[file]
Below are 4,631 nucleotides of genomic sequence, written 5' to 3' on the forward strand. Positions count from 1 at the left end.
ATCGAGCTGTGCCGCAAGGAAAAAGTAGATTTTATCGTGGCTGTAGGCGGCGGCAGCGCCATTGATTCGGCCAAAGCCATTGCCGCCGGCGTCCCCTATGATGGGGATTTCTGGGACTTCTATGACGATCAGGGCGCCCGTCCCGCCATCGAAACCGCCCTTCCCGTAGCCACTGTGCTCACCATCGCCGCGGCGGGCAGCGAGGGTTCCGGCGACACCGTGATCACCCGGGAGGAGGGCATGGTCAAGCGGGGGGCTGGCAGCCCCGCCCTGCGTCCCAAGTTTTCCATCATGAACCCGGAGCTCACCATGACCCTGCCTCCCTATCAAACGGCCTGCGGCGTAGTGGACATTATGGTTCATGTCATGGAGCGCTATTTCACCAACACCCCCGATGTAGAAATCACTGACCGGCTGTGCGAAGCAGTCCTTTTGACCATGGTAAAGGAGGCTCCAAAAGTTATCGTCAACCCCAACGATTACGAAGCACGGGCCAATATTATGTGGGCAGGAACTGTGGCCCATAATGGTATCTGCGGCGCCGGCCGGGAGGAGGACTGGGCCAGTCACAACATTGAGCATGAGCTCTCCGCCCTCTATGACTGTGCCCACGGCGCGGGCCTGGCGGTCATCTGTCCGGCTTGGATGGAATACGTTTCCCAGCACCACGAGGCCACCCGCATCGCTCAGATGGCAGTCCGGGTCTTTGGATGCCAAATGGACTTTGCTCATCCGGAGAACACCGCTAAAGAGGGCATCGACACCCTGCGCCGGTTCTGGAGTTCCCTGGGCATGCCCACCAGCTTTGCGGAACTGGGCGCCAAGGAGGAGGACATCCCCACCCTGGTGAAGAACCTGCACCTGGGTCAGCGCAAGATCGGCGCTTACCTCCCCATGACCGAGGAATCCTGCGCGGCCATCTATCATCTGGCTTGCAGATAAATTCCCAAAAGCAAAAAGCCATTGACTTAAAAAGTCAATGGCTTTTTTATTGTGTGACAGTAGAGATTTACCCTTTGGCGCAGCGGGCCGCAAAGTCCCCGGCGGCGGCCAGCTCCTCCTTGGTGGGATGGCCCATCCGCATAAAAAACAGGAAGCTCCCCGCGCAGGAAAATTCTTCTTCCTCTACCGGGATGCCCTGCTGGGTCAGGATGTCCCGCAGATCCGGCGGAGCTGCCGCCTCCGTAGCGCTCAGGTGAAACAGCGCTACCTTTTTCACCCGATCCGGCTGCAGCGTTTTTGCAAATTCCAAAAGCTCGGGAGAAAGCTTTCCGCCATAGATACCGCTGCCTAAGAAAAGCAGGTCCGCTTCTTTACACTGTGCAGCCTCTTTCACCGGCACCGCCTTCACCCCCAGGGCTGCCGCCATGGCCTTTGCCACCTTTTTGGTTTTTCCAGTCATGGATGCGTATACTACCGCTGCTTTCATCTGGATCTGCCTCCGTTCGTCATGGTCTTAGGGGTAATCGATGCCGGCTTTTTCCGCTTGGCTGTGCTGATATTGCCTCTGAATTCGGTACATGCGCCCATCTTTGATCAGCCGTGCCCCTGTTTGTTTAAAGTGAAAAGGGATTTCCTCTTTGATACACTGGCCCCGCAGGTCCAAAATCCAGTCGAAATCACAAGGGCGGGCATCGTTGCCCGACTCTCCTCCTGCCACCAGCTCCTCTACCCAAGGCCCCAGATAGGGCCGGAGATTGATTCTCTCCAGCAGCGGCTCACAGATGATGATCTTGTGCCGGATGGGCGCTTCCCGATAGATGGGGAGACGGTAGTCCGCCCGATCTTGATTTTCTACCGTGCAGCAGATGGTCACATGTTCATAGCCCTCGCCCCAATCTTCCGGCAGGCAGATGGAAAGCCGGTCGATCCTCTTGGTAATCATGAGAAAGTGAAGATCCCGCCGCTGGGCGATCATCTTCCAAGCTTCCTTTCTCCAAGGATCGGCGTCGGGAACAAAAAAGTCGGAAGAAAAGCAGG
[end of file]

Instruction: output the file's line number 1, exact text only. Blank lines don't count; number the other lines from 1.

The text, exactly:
Below are 4,631 nucleotides of genomic sequence, written 5' to 3' on the forward strand. Positions count from 1 at the left end.